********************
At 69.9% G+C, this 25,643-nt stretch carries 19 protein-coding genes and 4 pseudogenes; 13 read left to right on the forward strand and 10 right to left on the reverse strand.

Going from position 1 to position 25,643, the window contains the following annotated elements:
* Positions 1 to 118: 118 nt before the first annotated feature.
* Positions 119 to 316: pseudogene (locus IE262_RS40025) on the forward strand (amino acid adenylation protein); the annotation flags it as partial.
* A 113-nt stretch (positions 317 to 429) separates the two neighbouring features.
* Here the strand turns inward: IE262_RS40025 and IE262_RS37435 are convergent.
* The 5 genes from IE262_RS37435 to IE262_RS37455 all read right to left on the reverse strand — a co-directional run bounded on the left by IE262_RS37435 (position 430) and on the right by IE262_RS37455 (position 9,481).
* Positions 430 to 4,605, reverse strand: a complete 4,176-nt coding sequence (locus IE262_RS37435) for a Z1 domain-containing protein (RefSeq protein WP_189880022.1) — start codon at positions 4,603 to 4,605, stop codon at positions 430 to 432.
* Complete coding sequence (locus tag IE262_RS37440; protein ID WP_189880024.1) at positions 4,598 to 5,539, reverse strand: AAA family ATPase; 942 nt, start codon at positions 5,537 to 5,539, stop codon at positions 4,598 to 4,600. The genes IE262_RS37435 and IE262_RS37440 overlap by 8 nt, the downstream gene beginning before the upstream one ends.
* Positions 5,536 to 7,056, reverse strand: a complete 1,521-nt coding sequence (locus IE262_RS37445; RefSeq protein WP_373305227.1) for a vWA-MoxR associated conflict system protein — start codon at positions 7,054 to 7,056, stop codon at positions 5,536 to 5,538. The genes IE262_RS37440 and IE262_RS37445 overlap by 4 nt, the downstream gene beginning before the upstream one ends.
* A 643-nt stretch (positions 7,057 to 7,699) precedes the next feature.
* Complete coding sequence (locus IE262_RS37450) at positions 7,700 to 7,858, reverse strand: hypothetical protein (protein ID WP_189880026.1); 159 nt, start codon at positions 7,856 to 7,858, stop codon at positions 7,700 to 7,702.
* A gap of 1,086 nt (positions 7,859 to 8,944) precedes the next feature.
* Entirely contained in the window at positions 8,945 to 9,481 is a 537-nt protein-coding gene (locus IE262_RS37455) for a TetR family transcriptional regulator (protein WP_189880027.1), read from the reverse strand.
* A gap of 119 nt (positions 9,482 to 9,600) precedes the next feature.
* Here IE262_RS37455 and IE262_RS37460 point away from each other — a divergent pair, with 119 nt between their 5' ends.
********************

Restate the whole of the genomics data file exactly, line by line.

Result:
At 69.9% G+C, this 25,643-nt stretch carries 19 protein-coding genes and 4 pseudogenes; 13 read left to right on the forward strand and 10 right to left on the reverse strand.

Going from position 1 to position 25,643, the window contains the following annotated elements:
* Positions 1 to 118: 118 nt before the first annotated feature.
* Positions 119 to 316: pseudogene (locus IE262_RS40025) on the forward strand (amino acid adenylation protein); the annotation flags it as partial.
* A 113-nt stretch (positions 317 to 429) separates the two neighbouring features.
* Here the strand turns inward: IE262_RS40025 and IE262_RS37435 are convergent.
* The 5 genes from IE262_RS37435 to IE262_RS37455 all read right to left on the reverse strand — a co-directional run bounded on the left by IE262_RS37435 (position 430) and on the right by IE262_RS37455 (position 9,481).
* Positions 430 to 4,605, reverse strand: a complete 4,176-nt coding sequence (locus IE262_RS37435) for a Z1 domain-containing protein (RefSeq protein WP_189880022.1) — start codon at positions 4,603 to 4,605, stop codon at positions 430 to 432.
* Complete coding sequence (locus tag IE262_RS37440; protein ID WP_189880024.1) at positions 4,598 to 5,539, reverse strand: AAA family ATPase; 942 nt, start codon at positions 5,537 to 5,539, stop codon at positions 4,598 to 4,600. The genes IE262_RS37435 and IE262_RS37440 overlap by 8 nt, the downstream gene beginning before the upstream one ends.
* Positions 5,536 to 7,056, reverse strand: a complete 1,521-nt coding sequence (locus IE262_RS37445; RefSeq protein WP_373305227.1) for a vWA-MoxR associated conflict system protein — start codon at positions 7,054 to 7,056, stop codon at positions 5,536 to 5,538. The genes IE262_RS37440 and IE262_RS37445 overlap by 4 nt, the downstream gene beginning before the upstream one ends.
* A 643-nt stretch (positions 7,057 to 7,699) precedes the next feature.
* Complete coding sequence (locus IE262_RS37450) at positions 7,700 to 7,858, reverse strand: hypothetical protein (protein ID WP_189880026.1); 159 nt, start codon at positions 7,856 to 7,858, stop codon at positions 7,700 to 7,702.
* A gap of 1,086 nt (positions 7,859 to 8,944) precedes the next feature.
* Entirely contained in the window at positions 8,945 to 9,481 is a 537-nt protein-coding gene (locus IE262_RS37455) for a TetR family transcriptional regulator (protein WP_189880027.1), read from the reverse strand.
* A gap of 119 nt (positions 9,482 to 9,600) precedes the next feature.
* Here IE262_RS37455 and IE262_RS37460 point away from each other — a divergent pair, with 119 nt between their 5' ends.